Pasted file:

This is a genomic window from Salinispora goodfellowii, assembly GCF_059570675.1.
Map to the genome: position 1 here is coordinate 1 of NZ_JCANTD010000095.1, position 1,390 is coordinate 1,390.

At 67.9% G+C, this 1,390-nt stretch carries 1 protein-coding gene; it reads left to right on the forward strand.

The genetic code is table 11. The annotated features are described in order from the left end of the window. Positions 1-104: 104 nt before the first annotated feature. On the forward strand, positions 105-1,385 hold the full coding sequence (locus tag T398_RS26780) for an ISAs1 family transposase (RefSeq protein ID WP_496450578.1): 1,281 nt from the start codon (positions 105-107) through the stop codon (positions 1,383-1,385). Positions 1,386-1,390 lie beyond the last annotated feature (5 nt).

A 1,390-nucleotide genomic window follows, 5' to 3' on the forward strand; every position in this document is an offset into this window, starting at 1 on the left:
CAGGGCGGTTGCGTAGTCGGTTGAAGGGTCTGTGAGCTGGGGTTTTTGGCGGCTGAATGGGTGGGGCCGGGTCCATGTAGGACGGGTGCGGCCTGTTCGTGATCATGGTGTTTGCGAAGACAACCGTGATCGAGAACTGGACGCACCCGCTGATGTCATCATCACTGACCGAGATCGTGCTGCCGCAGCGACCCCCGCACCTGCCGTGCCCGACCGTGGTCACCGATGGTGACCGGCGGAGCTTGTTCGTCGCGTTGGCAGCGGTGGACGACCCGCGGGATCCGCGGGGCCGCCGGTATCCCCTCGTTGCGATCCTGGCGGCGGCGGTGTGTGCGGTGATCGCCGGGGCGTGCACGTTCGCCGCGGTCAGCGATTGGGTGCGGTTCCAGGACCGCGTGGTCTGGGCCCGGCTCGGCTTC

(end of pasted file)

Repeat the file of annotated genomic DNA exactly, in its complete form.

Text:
This is a genomic window from Salinispora goodfellowii, assembly GCF_059570675.1.
Map to the genome: position 1 here is coordinate 1 of NZ_JCANTD010000095.1, position 1,390 is coordinate 1,390.

At 67.9% G+C, this 1,390-nt stretch carries 1 protein-coding gene; it reads left to right on the forward strand.

The genetic code is table 11. The annotated features are described in order from the left end of the window. Positions 1-104: 104 nt before the first annotated feature. On the forward strand, positions 105-1,385 hold the full coding sequence (locus tag T398_RS26780) for an ISAs1 family transposase (RefSeq protein ID WP_496450578.1): 1,281 nt from the start codon (positions 105-107) through the stop codon (positions 1,383-1,385). Positions 1,386-1,390 lie beyond the last annotated feature (5 nt).

A 1,390-nucleotide genomic window follows, 5' to 3' on the forward strand; every position in this document is an offset into this window, starting at 1 on the left:
CAGGGCGGTTGCGTAGTCGGTTGAAGGGTCTGTGAGCTGGGGTTTTTGGCGGCTGAATGGGTGGGGCCGGGTCCATGTAGGACGGGTGCGGCCTGTTCGTGATCATGGTGTTTGCGAAGACAACCGTGATCGAGAACTGGACGCACCCGCTGATGTCATCATCACTGACCGAGATCGTGCTGCCGCAGCGACCCCCGCACCTGCCGTGCCCGACCGTGGTCACCGATGGTGACCGGCGGAGCTTGTTCGTCGCGTTGGCAGCGGTGGACGACCCGCGGGATCCGCGGGGCCGCCGGTATCCCCTCGTTGCGATCCTGGCGGCGGCGGTGTGTGCGGTGATCGCCGGGGCGTGCACGTTCGCCGCGGTCAGCGATTGGGTGCGGTTCCAGGACCGCGTGGTCTGGGCCCGGCTCGGCTTC